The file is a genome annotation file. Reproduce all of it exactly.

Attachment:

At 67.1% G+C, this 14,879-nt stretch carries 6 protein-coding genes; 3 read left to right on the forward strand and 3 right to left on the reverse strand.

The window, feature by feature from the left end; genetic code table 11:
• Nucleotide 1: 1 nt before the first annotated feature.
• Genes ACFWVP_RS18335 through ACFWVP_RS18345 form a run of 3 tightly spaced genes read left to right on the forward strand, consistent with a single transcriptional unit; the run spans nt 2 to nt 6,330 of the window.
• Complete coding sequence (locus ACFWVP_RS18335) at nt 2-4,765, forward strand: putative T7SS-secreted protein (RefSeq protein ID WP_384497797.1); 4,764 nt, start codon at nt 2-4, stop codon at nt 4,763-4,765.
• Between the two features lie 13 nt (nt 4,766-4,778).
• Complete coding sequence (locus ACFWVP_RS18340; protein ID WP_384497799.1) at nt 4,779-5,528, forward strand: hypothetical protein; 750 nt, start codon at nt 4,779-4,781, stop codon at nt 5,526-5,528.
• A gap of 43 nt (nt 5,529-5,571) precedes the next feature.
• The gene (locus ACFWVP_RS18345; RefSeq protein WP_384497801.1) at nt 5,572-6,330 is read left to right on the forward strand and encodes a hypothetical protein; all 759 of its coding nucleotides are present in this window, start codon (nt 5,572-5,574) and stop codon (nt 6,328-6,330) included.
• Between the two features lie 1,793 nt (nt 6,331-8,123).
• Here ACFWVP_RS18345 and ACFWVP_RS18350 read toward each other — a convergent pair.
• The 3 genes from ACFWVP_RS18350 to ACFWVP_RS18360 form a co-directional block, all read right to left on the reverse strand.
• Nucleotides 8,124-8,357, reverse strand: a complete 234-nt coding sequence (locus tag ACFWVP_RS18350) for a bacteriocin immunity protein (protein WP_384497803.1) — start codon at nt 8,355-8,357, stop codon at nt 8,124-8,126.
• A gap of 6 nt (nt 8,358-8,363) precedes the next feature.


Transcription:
At 67.1% G+C, this 14,879-nt stretch carries 6 protein-coding genes; 3 read left to right on the forward strand and 3 right to left on the reverse strand.

The window, feature by feature from the left end; genetic code table 11:
• Nucleotide 1: 1 nt before the first annotated feature.
• Genes ACFWVP_RS18335 through ACFWVP_RS18345 form a run of 3 tightly spaced genes read left to right on the forward strand, consistent with a single transcriptional unit; the run spans nt 2 to nt 6,330 of the window.
• Complete coding sequence (locus ACFWVP_RS18335) at nt 2-4,765, forward strand: putative T7SS-secreted protein (RefSeq protein ID WP_384497797.1); 4,764 nt, start codon at nt 2-4, stop codon at nt 4,763-4,765.
• Between the two features lie 13 nt (nt 4,766-4,778).
• Complete coding sequence (locus ACFWVP_RS18340; protein ID WP_384497799.1) at nt 4,779-5,528, forward strand: hypothetical protein; 750 nt, start codon at nt 4,779-4,781, stop codon at nt 5,526-5,528.
• A gap of 43 nt (nt 5,529-5,571) precedes the next feature.
• The gene (locus ACFWVP_RS18345; RefSeq protein WP_384497801.1) at nt 5,572-6,330 is read left to right on the forward strand and encodes a hypothetical protein; all 759 of its coding nucleotides are present in this window, start codon (nt 5,572-5,574) and stop codon (nt 6,328-6,330) included.
• Between the two features lie 1,793 nt (nt 6,331-8,123).
• Here ACFWVP_RS18345 and ACFWVP_RS18350 read toward each other — a convergent pair.
• The 3 genes from ACFWVP_RS18350 to ACFWVP_RS18360 form a co-directional block, all read right to left on the reverse strand.
• Nucleotides 8,124-8,357, reverse strand: a complete 234-nt coding sequence (locus tag ACFWVP_RS18350) for a bacteriocin immunity protein (protein WP_384497803.1) — start codon at nt 8,355-8,357, stop codon at nt 8,124-8,126.
• A gap of 6 nt (nt 8,358-8,363) precedes the next feature.